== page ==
Green building also offers a lot of economic benefits globally, on a country level, and on a building level. Some of the benefits include cost savings on utility bills, lower costs of construction, a higher property value for estate developers, and job creation. Building owners note, as reported in a report by Dodge Data & Analytics, that green buildings – whether newly constructed or renovated – created a 7 percent increase in asset value compared to traditional buildings.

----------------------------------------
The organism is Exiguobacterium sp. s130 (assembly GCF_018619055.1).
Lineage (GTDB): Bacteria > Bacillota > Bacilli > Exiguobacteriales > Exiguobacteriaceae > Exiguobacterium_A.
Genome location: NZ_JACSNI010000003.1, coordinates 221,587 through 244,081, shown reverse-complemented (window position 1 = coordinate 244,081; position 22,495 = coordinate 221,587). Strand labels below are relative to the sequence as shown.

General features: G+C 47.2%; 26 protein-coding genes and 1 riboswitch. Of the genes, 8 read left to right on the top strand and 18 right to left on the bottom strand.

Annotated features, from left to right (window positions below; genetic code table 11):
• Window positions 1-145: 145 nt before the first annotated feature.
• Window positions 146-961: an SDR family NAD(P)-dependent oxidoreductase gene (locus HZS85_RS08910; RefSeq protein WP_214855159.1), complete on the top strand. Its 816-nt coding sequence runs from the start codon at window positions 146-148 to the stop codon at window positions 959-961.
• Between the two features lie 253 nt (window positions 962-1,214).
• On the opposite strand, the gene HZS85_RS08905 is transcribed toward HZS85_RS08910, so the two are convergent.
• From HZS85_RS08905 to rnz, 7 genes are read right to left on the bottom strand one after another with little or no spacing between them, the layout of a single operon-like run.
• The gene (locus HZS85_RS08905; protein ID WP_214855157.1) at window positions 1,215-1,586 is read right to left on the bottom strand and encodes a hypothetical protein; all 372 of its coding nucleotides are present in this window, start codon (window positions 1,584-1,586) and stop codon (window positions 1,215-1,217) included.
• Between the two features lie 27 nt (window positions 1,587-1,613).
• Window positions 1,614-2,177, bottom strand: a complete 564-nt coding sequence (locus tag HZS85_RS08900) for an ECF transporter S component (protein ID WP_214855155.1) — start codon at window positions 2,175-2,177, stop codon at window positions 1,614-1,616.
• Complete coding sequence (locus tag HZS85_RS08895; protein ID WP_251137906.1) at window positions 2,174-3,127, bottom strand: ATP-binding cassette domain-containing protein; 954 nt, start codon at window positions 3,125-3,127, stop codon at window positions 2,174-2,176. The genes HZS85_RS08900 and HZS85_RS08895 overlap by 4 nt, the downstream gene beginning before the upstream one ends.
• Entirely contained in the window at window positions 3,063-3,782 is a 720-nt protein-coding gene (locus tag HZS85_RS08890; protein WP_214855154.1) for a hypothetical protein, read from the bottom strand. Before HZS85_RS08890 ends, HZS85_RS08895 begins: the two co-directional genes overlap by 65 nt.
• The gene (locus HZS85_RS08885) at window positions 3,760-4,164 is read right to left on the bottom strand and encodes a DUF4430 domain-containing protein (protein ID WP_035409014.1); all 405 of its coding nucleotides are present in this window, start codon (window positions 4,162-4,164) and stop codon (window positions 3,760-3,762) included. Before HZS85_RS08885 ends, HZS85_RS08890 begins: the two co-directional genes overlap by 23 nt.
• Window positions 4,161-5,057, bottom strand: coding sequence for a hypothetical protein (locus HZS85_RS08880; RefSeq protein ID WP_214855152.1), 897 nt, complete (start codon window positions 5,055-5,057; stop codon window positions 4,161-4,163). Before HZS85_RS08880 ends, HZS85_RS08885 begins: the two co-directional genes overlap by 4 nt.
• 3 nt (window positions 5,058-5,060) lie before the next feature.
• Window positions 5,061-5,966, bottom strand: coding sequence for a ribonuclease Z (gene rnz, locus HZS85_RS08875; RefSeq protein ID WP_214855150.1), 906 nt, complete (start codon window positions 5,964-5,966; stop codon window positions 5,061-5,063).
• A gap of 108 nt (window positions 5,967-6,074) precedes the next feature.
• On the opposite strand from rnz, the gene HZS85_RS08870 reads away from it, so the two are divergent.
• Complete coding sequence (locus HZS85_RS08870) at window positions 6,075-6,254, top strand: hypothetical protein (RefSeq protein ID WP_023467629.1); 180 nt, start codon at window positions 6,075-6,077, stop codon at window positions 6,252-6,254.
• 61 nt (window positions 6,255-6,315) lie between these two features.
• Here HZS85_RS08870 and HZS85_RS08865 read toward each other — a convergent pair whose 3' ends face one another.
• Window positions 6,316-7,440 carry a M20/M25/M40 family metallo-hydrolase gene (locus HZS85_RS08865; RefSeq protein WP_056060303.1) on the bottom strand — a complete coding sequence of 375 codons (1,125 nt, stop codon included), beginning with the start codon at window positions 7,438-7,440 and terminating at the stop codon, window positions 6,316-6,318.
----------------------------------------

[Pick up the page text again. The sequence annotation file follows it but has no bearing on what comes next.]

Socially, the green building offers a number of benefits to occupants. Studies have shown that workers in green buildings reported a 101 percent improvement in cognitive scores. In addition, employees in green buildings with well-ventilated offices reported sleeping an average of 46 minutes more every night.
As healthcare evolves and administrators and providers explore strategies to promote better health care and lower administrative costs, constructing or renovating hospitals using green building design initiatives remains one of the core strategies, which no doubt has immense benefits not only for the hospital and immediate environment but for the world at large.